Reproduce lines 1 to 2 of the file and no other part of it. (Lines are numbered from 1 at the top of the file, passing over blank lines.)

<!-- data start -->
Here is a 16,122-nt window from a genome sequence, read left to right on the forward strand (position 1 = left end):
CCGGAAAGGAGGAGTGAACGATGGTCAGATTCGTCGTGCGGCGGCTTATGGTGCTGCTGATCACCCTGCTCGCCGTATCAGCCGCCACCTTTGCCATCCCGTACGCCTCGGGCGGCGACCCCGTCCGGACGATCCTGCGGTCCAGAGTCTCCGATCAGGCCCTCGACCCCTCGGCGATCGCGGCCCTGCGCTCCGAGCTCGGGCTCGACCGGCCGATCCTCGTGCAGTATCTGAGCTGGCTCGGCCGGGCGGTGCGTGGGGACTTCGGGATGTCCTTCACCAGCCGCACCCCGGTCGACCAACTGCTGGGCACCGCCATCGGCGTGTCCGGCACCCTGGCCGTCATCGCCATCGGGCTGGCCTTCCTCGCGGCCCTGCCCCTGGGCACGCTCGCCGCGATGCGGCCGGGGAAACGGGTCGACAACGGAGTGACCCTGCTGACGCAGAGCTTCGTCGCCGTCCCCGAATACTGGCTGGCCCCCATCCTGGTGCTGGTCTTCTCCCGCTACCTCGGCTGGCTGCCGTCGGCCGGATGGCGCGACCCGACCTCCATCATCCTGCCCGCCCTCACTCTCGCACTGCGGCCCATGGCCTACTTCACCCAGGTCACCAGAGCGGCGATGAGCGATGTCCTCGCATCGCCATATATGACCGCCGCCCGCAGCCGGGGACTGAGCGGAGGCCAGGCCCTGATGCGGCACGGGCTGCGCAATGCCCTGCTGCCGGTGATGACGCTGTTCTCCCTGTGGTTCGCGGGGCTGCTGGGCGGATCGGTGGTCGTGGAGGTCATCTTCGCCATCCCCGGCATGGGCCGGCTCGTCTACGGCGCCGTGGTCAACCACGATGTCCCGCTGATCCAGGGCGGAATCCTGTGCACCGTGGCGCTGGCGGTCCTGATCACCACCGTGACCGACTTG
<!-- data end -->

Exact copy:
Here is a 16,122-nt window from a genome sequence, read left to right on the forward strand (position 1 = left end):
CCGGAAAGGAGGAGTGAACGATGGTCAGATTCGTCGTGCGGCGGCTTATGGTGCTGCTGATCACCCTGCTCGCCGTATCAGCCGCCACCTTTGCCATCCCGTACGCCTCGGGCGGCGACCCCGTCCGGACGATCCTGCGGTCCAGAGTCTCCGATCAGGCCCTCGACCCCTCGGCGATCGCGGCCCTGCGCTCCGAGCTCGGGCTCGACCGGCCGATCCTCGTGCAGTATCTGAGCTGGCTCGGCCGGGCGGTGCGTGGGGACTTCGGGATGTCCTTCACCAGCCGCACCCCGGTCGACCAACTGCTGGGCACCGCCATCGGCGTGTCCGGCACCCTGGCCGTCATCGCCATCGGGCTGGCCTTCCTCGCGGCCCTGCCCCTGGGCACGCTCGCCGCGATGCGGCCGGGGAAACGGGTCGACAACGGAGTGACCCTGCTGACGCAGAGCTTCGTCGCCGTCCCCGAATACTGGCTGGCCCCCATCCTGGTGCTGGTCTTCTCCCGCTACCTCGGCTGGCTGCCGTCGGCCGGATGGCGCGACCCGACCTCCATCATCCTGCCCGCCCTCACTCTCGCACTGCGGCCCATGGCCTACTTCACCCAGGTCACCAGAGCGGCGATGAGCGATGTCCTCGCATCGCCATATATGACCGCCGCCCGCAGCCGGGGACTGAGCGGAGGCCAGGCCCTGATGCGGCACGGGCTGCGCAATGCCCTGCTGCCGGTGATGACGCTGTTCTCCCTGTGGTTCGCGGGGCTGCTGGGCGGATCGGTGGTCGTGGAGGTCATCTTCGCCATCCCCGGCATGGGCCGGCTCGTCTACGGCGCCGTGGTCAACCACGATGTCCCGCTGATCCAGGGCGGAATCCTGTGCACCGTGGCGCTGGCGGTCCTGATCACCACCGTGACCGACTTG